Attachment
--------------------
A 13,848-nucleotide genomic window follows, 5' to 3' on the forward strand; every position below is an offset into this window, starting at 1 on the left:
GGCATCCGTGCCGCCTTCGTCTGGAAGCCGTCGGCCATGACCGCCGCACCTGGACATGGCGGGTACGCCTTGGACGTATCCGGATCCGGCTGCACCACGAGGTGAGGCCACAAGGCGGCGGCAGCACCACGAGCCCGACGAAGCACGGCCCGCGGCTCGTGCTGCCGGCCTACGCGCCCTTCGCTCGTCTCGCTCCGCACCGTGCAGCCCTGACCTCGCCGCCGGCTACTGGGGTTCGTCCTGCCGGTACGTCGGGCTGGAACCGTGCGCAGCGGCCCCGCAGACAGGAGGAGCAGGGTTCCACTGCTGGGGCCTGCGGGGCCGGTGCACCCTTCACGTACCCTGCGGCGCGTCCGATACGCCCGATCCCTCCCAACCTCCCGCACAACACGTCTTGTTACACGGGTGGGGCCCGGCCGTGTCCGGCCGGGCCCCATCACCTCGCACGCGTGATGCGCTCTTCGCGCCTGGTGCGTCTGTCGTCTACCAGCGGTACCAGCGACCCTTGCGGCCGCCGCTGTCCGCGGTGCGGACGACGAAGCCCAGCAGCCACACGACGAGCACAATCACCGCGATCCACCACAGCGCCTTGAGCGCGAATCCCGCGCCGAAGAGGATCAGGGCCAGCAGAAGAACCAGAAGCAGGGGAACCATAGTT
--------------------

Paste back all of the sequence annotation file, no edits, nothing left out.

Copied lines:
A 13,848-nucleotide genomic window follows, 5' to 3' on the forward strand; every position below is an offset into this window, starting at 1 on the left:
GGCATCCGTGCCGCCTTCGTCTGGAAGCCGTCGGCCATGACCGCCGCACCTGGACATGGCGGGTACGCCTTGGACGTATCCGGATCCGGCTGCACCACGAGGTGAGGCCACAAGGCGGCGGCAGCACCACGAGCCCGACGAAGCACGGCCCGCGGCTCGTGCTGCCGGCCTACGCGCCCTTCGCTCGTCTCGCTCCGCACCGTGCAGCCCTGACCTCGCCGCCGGCTACTGGGGTTCGTCCTGCCGGTACGTCGGGCTGGAACCGTGCGCAGCGGCCCCGCAGACAGGAGGAGCAGGGTTCCACTGCTGGGGCCTGCGGGGCCGGTGCACCCTTCACGTACCCTGCGGCGCGTCCGATACGCCCGATCCCTCCCAACCTCCCGCACAACACGTCTTGTTACACGGGTGGGGCCCGGCCGTGTCCGGCCGGGCCCCATCACCTCGCACGCGTGATGCGCTCTTCGCGCCTGGTGCGTCTGTCGTCTACCAGCGGTACCAGCGACCCTTGCGGCCGCCGCTGTCCGCGGTGCGGACGACGAAGCCCAGCAGCCACACGACGAGCACAATCACCGCGATCCACCACAGCGCCTTGAGCGCGAATCCCGCGCCGAAGAGGATCAGGGCCAGCAGAAGAACCAGAAGCAGGGGAACCATAGTT